The Cater years also saw the defeat of a bill that would have created a cabinet-level consumer protection agency within the federal government. Interviews with officials associated with the Office of Consumer Affairs detail the failed attempt to pass the Consumer Protection Act, including negotiations with Congress, the degree to which the Carter Administration supported the bill. Also of interest are interviews that detail the administrative efforts of the Office of Consumer Affairs staff to increase the office’s standing to weigh in on behalf of consumers in the regulatory policy development of other agencies.

Other topics, which received less coverage, include the accident at Three Mile Island, the EPA, FDA, and OSHA.

Suggested Keywords:  Deregulation; Domestic Policy Office; ICC; FCC; Consumer Protection Act; Office of Consumer Affairs; Three Mile Island; NRC; EPA; Clean Air Act; Federal Energy Administration; OSHA

Summary by:  Elizabeth Brake

Gerald Ford Library

The Ford Library houses several oral history projects including the Gerald Ford Library Oral History Project, 1981-Present. These interviews are not sufficiently described online to determine if they have significant regulation-related content.  Interviewees include the Director of the Office of Management and Budget, the Secretary of Agriculture, the Secretary of Transportation, the Administrator of the Small Business Administration, the Secretary of the Interior, the Attorney General, and the Secretary of Commerce. These interviews likely include discussions relevant to regulation.

Within the manuscript collections, the John Robson Papers, 1970-93, contains an interview transcript entitled “The Move to Airline Deregulation: Perspective of Former CAB Chairman John E. Robson.” The William E. Simon microfiche of papers, 1972-1977, housed at the Lafayette College Library but linked from the Ford Library, include an extensive oral history interview (1000+ pages) with the former Secretary and Deputy Secretary of the US Treasury. Neither of these transcripts are available online.

Summary by:  Elizabeth Brake

Dwight Eisenhower Library

The website of the Eisenhower Library in Abilene, Kansas, is an access portal for oral histories of the administration that are available through multiple institutions, primarily the Eisenhower Library, the Columbia University Oral History Project, as well as other libraries with smaller collections. The library website provides detailed abstracts of linked interviews, but in most cases researchers must visit the repositories to access transcripts for audio files. (A limited number of transcripts are available online.) The full list of interviews is available at the Eisenhower library’s oral history page.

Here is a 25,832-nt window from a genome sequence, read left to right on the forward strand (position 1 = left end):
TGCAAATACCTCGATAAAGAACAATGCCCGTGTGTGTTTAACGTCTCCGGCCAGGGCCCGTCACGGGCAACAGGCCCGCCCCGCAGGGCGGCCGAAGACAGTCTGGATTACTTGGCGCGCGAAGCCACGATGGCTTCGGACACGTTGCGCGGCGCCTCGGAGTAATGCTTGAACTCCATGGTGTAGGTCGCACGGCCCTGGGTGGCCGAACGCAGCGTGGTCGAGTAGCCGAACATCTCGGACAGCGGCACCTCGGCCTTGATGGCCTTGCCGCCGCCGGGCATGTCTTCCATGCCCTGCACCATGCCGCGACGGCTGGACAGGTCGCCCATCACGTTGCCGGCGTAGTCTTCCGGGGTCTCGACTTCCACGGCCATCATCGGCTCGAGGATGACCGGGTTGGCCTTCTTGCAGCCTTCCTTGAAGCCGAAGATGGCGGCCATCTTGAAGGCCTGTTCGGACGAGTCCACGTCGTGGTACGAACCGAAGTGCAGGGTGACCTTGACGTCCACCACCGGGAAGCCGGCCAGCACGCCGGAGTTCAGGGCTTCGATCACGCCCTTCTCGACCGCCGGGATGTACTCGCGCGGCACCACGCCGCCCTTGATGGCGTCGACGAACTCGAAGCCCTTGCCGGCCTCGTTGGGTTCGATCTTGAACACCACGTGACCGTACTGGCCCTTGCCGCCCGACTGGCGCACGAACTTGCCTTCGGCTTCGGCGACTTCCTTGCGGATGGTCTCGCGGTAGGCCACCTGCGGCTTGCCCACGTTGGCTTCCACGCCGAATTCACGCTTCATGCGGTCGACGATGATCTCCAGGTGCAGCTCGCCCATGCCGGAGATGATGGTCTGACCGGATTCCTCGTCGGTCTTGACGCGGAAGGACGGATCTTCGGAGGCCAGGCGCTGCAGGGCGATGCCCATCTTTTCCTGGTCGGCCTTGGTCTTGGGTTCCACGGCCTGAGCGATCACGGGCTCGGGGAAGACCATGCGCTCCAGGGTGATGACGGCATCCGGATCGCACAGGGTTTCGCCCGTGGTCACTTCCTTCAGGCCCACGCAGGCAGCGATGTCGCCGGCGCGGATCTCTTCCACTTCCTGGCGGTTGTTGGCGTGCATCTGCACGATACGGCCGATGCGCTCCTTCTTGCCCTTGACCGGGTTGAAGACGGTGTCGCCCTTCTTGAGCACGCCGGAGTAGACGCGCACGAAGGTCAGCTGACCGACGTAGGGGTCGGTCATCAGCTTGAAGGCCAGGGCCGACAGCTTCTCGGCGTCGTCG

An initial survey reveals nineteen interviews with abstracts or transcripts available through the Eisenhower library that contain significant content pertaining to regulatory issues. These interviews provide a window on the evolution of the post-war American regulatory state, with particular attention to global contexts, including the Cold War, the Korean war, the development of the European Common Market, and advancements in and proliferation of nuclear energy technologies and weapons. The Atomic Energy Commission, the Federal Reserve, and the agricultural commodities trade (esp. sugar) receive particular attention in these geopolitical contexts. Domestically, post-war economic growth fostered renewed political debate over the federal government’s role in the economy and the continued utility of regulatory policies first instituted during the New Deal. Several interviews discuss the establishment of the Federal Aviation Agency (precursor to the Federal Aviation Administration) and the growth of the airline industry. Changes to the policy structures for the regulation of agricultural commodities are also a prominent themes. Many interviews cover issues related to  U.S. fiscal and economic policies and regulations. Several discuss the activities and internal politics of the president’s Council of Economic Advisors. Others discuss appointments, staffing, and regulatory actions by the Securities and Exchange commission and enforcement of anti-trust policy by the Justice Department.

Summary by:  Elizabeth Brake

Texas House Speakers Oral History Project

Project description: The project overview indicates that the primary emphasis of these interviews is on party politics and the power of the Speaker of the House in Texas politics, covering the era from 1951 to the present. The overview does not indicate specific legislation or policy areas covered. These issues seem to be of secondary importance to party and institutional concerns.

RepositoryUniversity of Texas – Austin

Interview dates: 1992, 2004 – 2006

Digital access: No online access.

Physical access: For access to interview materials, visit the Briscoe Center for American History at the University of Texas in Austin, Texas.

Link: Project overview, finding aid

Oral History of the Texas Oil Industry

Project description: This collection consists of 179 interviews transcribed and indexed interviews recorded with participants in the Texas oil industry. The finding aid characterizes interviewees as “roughnecks, drillers, promoters, financiers, contractors, leasemen and law officers.”